Trying to cross-compile LLVM runtimes to Windows

I've tried building libc++ for Windows on Linux by setting clang-cl as
the compiler and lld-link as the linker, but I immediately hit
roadblocks. The first issue seems to be the fact that CMake appears to
ignore the value of CMAKE_RC_COMPILER variable and hardcodes "rc" as
the resource compiler. This got resolved in upstream 12 days ago
(https://github.com/Kitware/CMake/commit/bd9bfc644954a48b1bf7ea18fc260a1231840671)

I managed to workaround this issue by symlinking llvm-rc as rc.
However, that's not sufficient because CMake uses following invocation
(https://github.com/Kitware/CMake/blob/master/Source/cmcmd.cxx#L1815):

rc /foCMakeFiles/cmTC_2c376.dir/manifest.res
CMakeFiles/cmTC_2c376.dir/manifest.rc

llvm-rc option parses requires /fo option argument to be separate.
I've modified the flag to support both joined and separate value which
helped getting past that error, but I immediately hit another error:
https://reviews.llvm.org/P8113

The problem seems to be that the .rc file generated by CMake contains
an absolute path to the resource, but llvm-rc expects the path to be
always relative. However, I couldn't fine any documentation that would
explain whether that's a requirement and it's CMake's fault or whether
llvm-rc should be handling absolute paths as well. Is anyone familiar
with Windows resource file semantics?

All of these errors seem to suggest that this cross-compiling for
Windows with Clang using CMake isn't a well explored area. Has anyone
had more success with cross-compiling LLVM runtimes (libc++,
compiler-rt) to Windows?

I've tried building libc++ for Windows on Linux by setting clang-cl as
the compiler and lld-link as the linker, but I immediately hit
roadblocks. The first issue seems to be the fact that CMake appears to
ignore the value of CMAKE_RC_COMPILER variable and hardcodes "rc" as
the resource compiler. This got resolved in upstream 12 days ago
(https://github.com/Kitware/CMake/commit/bd9bfc644954a48b1bf7ea18fc260a1231840671)

I managed to workaround this issue by symlinking llvm-rc as rc.
However, that's not sufficient because CMake uses following invocation
(https://github.com/Kitware/CMake/blob/master/Source/cmcmd.cxx#L1815):

rc /foCMakeFiles/cmTC_2c376.dir/manifest.res
CMakeFiles/cmTC_2c376.dir/manifest.rc

llvm-rc option parses requires /fo option argument to be separate.
I've modified the flag to support both joined and separate value which
helped getting past that error,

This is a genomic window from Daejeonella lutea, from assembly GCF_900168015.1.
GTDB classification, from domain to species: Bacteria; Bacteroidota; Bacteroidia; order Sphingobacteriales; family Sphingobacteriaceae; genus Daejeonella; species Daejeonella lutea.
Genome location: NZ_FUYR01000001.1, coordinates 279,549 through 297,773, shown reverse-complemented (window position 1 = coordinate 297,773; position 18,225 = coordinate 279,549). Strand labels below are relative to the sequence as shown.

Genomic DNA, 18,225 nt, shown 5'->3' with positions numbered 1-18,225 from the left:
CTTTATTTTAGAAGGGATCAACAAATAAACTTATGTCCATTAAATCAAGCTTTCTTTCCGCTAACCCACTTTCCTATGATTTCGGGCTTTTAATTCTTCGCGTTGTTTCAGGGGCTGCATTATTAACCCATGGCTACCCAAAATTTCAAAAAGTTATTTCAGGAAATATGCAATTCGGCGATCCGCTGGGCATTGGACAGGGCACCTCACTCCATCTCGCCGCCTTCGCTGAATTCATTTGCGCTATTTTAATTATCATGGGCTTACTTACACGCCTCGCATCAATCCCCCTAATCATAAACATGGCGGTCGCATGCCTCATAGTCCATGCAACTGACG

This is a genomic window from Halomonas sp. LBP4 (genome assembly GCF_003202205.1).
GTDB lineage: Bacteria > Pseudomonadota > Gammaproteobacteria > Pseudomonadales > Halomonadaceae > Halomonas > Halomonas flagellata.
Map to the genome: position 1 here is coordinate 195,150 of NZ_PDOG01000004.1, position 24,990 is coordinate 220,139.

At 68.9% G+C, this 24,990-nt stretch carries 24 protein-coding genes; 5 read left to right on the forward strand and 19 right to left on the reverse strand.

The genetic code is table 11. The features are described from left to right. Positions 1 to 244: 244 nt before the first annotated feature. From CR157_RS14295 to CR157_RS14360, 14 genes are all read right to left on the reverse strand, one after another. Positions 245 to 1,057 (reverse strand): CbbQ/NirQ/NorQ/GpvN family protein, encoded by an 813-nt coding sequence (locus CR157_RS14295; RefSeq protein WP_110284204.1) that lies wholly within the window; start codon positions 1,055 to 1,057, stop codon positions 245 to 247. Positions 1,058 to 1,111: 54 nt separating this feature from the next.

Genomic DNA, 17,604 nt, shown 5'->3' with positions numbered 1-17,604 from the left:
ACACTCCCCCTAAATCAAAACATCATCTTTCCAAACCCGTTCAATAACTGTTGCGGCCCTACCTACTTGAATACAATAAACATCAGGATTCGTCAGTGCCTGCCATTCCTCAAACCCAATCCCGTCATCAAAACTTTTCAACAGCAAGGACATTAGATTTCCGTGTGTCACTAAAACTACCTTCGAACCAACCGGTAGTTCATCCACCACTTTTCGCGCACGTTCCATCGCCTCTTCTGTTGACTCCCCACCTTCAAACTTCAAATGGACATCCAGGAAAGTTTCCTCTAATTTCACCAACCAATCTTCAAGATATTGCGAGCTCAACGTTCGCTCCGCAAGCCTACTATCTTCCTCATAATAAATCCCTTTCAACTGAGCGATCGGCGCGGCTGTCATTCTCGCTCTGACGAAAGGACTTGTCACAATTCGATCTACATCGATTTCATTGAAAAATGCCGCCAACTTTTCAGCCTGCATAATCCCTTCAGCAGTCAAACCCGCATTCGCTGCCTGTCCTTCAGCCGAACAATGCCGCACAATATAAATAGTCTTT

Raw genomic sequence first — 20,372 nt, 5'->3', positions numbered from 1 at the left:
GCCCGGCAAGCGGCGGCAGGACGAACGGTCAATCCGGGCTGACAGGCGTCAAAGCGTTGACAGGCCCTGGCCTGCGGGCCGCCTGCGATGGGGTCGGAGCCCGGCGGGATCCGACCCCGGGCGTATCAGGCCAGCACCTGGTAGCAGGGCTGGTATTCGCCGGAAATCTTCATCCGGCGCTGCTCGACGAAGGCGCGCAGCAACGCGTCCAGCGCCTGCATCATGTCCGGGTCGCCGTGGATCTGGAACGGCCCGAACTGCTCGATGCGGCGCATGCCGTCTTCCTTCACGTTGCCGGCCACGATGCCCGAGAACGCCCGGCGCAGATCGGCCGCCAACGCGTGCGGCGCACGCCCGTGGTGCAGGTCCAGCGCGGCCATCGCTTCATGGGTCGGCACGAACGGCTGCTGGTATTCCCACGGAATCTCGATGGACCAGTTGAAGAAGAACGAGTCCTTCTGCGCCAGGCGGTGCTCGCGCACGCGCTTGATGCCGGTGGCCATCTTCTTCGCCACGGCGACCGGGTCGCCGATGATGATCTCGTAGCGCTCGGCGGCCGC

Please send that patch for review (add me, zturner, amccarth and thakis as reviewers) - it's probably useful irrespective of the other issues you're running into.

but I immediately hit another error: https://reviews.llvm.org/P8113

The problem seems to be that the .rc file generated by CMake contains
an absolute path to the resource, but llvm-rc expects the path to be
always relative. However, I couldn't fine any documentation that would
explain whether that's a requirement and it's CMake's fault or whether
llvm-rc should be handling absolute paths as well. Is anyone familiar
with Windows resource file semantics?

As the existing cmake behaviour works with rc.exe, llvm-rc should adapt to handle it as well.

It seems like we look in the INCLUDE environment for files included in resource files, but as that assert points out, doing that doesn't makse sense if the file name looked for actually turns out to be an absolute path. I'd just add an "if (!path::is_absolute(FileName))" before the FindInEnvPath call.

All of these errors seem to suggest that this cross-compiling for
Windows with Clang using CMake isn't a well explored area. Has anyone
had more success with cross-compiling LLVM runtimes (libc++,
compiler-rt) to Windows?

I do this, successfully - see https://github.com/mstorsjo/llvm-mingw (as Jean-Michaël already linked). I do this in a mingw setup though, so cmake doesn't use llvm-rc directly, but instead I wrap llvm-rc in a GNU windres like frontend, that takes care of preprocessing (in case there are #include etc) and option handling (wrangling options from GNU windres style to what llvm-rc expects).

It's definitely not a well-explored area though - as build-compiler-rt.sh and build-libcxx.sh in my repo shows, I go through quite a bit of manual fiddling to get it all to build in a bootstrap setup. There might be opportunities for simplifying all of it somewhat, but this setup works for me at least.

// Martin

We cross-compile clang and compiler-rt for Windows on Linux. For clang, we use LLVM’s WinMsvc toolchain file (https://reviews.llvm.org/diffusion/L/browse/llvm/trunk/cmake/platforms/WinMsvc.cmake). We add /manifest:no to our link flags in that toolchain file, which prevents cmake from attempting to do any mt or rc calls IIRC. I don’t know if not embedding a manifest is an acceptable workaround for your use case, but it works for us. For compiler-rt, we have this weird setup (for historic reasons) where we build for Windows with an msvc triple but using the gcc-style driver, which I think ends up saving us from CMake’s rc calls (though we then need some other CMake shenanigans to make lld-link happy). I wouldn’t recommend going that route, but even with clang-cl the /manifest:no might save you?